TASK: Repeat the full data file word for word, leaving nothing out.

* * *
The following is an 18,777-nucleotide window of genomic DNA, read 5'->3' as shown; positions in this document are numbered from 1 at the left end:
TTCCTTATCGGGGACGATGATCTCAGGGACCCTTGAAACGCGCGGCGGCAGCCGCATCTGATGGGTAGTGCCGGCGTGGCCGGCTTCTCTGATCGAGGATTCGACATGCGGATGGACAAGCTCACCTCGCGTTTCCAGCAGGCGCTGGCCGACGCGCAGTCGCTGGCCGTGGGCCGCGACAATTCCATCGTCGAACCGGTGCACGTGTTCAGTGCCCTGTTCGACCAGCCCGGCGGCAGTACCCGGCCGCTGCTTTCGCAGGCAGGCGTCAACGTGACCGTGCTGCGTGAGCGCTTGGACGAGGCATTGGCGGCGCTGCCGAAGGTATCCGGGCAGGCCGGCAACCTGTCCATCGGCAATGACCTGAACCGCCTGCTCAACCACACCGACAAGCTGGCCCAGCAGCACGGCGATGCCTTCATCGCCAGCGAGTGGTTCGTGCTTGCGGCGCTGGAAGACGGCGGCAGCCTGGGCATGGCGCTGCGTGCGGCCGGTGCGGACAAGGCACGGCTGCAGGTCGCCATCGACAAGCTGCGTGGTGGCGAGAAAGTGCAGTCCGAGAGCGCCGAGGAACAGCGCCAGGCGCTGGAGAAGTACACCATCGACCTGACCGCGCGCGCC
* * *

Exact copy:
The following is an 18,777-nucleotide window of genomic DNA, read 5'->3' as shown; positions in this document are numbered from 1 at the left end:
TTCCTTATCGGGGACGATGATCTCAGGGACCCTTGAAACGCGCGGCGGCAGCCGCATCTGATGGGTAGTGCCGGCGTGGCCGGCTTCTCTGATCGAGGATTCGACATGCGGATGGACAAGCTCACCTCGCGTTTCCAGCAGGCGCTGGCCGACGCGCAGTCGCTGGCCGTGGGCCGCGACAATTCCATCGTCGAACCGGTGCACGTGTTCAGTGCCCTGTTCGACCAGCCCGGCGGCAGTACCCGGCCGCTGCTTTCGCAGGCAGGCGTCAACGTGACCGTGCTGCGTGAGCGCTTGGACGAGGCATTGGCGGCGCTGCCGAAGGTATCCGGGCAGGCCGGCAACCTGTCCATCGGCAATGACCTGAACCGCCTGCTCAACCACACCGACAAGCTGGCCCAGCAGCACGGCGATGCCTTCATCGCCAGCGAGTGGTTCGTGCTTGCGGCGCTGGAAGACGGCGGCAGCCTGGGCATGGCGCTGCGTGCGGCCGGTGCGGACAAGGCACGGCTGCAGGTCGCCATCGACAAGCTGCGTGGTGGCGAGAAAGTGCAGTCCGAGAGCGCCGAGGAACAGCGCCAGGCGCTGGAGAAGTACACCATCGACCTGACCGCGCGCGCC